Check Out the $79,000 Freedom of Information Bill McKinney Sent Gawker

Eric Casebolt before he resigned
Eric Casebolt before he resigned
Brandon Brooks via Youtube

A government agency has two basic ways to slow down or avoid a legitimate public information request. It can either refer the request to the Texas Attorney General's Office, forcing Ken Paxton's employees to issue an opinion as to the request's validity and potentially pushing the date the request is fulfilled a month's worth of news cycles down the road, or it can claim that obtaining the request will be absurdly expensive.

Gawker recently sent a request to the city of McKinney for Eric Casebolt's records as well as any emails sent about Casebolt's behavior. Casebolt is the McKinney cop who resigned after he was filmed pulling a gun on a group of unarmed teenagers and taking down and pinning a 14-year-old girl with a knee to her back.

Last week, the city, through its law firm, finally got back to Andy Cush, the Gawker writer who requested the information. McKinney's estimated cost for the records? $79,229.09. Yes, freedom really isn't free, Texas' public information law really is hollow. Hey, government agency, want to bury your records from public view forever? Just store them in a way that makes them cost prohibitive to dig up. Translate them to Sanskrit, maybe. Or keep them on floppy discs accessible only by an Apple IIe. Whatever you do, don't take it upon yourselves to maintain records in a manner that is in keeping with the spirit of public information law, i.e. providing the public access to information it paid to create.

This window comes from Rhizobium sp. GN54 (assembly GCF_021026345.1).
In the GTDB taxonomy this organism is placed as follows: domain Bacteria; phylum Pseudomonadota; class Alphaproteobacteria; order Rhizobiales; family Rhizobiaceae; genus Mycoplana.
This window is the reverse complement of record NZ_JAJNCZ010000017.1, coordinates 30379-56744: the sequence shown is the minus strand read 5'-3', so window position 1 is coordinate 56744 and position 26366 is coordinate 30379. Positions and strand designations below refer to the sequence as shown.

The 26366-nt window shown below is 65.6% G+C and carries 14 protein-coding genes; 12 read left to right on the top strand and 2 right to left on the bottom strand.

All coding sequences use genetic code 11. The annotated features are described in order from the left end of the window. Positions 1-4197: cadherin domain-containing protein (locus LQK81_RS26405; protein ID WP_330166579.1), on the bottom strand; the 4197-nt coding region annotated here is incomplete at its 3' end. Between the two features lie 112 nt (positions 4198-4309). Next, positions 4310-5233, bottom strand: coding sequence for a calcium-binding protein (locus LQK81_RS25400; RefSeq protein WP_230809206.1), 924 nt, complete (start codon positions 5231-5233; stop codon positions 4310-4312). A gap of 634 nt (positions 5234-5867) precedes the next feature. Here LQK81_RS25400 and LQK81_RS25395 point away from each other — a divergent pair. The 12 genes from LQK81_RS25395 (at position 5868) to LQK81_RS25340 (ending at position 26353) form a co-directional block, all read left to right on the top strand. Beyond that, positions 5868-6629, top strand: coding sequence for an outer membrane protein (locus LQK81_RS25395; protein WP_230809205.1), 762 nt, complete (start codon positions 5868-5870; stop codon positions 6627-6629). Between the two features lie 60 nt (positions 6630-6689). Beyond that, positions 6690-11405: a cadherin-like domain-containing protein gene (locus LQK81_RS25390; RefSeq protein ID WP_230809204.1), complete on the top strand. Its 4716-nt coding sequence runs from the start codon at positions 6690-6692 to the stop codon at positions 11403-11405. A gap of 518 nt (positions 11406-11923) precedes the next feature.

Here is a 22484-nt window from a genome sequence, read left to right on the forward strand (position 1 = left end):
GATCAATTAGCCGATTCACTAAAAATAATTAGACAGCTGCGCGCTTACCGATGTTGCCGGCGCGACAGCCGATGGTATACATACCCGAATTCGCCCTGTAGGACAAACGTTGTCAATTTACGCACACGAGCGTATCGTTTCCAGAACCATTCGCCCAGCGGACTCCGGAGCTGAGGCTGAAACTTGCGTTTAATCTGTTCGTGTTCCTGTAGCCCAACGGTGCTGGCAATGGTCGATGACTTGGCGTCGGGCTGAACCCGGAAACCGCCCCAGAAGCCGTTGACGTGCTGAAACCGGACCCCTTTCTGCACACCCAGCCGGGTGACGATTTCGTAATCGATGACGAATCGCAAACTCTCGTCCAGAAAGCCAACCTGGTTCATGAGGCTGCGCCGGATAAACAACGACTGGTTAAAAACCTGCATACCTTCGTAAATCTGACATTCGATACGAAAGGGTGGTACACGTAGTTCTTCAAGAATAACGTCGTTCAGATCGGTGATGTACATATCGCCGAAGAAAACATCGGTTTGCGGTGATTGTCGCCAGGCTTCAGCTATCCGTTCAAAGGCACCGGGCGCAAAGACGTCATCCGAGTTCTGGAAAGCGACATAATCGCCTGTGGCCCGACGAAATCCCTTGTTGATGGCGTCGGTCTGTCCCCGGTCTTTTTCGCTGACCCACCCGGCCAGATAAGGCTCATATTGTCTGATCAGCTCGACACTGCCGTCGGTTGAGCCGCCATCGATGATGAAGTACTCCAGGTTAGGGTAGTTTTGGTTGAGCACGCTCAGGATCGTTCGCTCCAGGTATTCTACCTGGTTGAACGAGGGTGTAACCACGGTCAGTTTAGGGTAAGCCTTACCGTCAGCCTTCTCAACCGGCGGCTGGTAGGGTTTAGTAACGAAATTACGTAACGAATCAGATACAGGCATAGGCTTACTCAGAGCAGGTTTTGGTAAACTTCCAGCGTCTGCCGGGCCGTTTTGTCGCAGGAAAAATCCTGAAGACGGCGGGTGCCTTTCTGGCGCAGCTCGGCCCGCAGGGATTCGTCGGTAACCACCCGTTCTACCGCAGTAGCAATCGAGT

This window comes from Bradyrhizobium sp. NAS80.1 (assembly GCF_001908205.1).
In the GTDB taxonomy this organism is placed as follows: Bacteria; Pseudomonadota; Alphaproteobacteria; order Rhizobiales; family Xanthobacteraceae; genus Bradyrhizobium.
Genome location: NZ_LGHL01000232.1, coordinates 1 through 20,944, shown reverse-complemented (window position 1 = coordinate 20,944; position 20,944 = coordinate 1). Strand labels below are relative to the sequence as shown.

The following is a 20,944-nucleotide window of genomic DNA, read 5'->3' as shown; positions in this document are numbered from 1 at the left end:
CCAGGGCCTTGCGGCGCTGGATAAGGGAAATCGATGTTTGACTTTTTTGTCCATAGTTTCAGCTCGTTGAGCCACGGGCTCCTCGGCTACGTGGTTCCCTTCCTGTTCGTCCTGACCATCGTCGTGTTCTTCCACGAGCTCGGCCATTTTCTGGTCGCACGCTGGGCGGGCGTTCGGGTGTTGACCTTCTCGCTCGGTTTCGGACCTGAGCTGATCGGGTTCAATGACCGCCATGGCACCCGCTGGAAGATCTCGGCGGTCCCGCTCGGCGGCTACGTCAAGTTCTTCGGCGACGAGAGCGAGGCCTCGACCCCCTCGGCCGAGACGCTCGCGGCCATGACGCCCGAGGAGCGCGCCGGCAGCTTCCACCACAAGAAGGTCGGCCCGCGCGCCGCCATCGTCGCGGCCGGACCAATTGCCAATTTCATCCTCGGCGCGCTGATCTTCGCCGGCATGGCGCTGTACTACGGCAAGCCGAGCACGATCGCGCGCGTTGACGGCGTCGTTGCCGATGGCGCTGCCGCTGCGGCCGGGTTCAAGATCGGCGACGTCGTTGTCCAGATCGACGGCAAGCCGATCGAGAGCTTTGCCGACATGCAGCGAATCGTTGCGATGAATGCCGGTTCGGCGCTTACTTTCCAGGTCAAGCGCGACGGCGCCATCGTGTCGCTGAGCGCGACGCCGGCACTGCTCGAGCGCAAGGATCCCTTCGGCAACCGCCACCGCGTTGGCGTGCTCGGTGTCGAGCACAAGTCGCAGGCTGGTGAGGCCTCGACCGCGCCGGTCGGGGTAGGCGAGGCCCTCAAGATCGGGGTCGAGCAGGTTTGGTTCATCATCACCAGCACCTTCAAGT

Check Out the $79,000 Freedom of Information Bill McKinney Sent Gawker
Check Out the $79,000 Freedom of Information Bill McKinney Sent Gawker
Check Out the $79,000 Freedom of Information Bill McKinney Sent Gawker
Check Out the $79,000 Freedom of Information Bill McKinney Sent Gawker
Check Out the $79,000 Freedom of Information Bill McKinney Sent Gawker

The bulk of the costs, as explained by the city, are needed for the computer programmers who will be tasked with finding any emails regarding Casebolt sent before March 1, 2014. Any emails sent prior to that date, according to the city's attorney, are not in a format that city employees can search. As such, programmers will have to either "execute an existing program or create a new program" to retrieve the emails. The city estimates that doing so will take more than a year's worth of man hours, 2,251, to complete the task.

In January, the Morning News published an extensive survey of the public records procedures of North Texas municipalities and school districts. McKinney received an A from the paper.

Gawker is appealing the city's estimate, which, of course, will take quite a bit of time.


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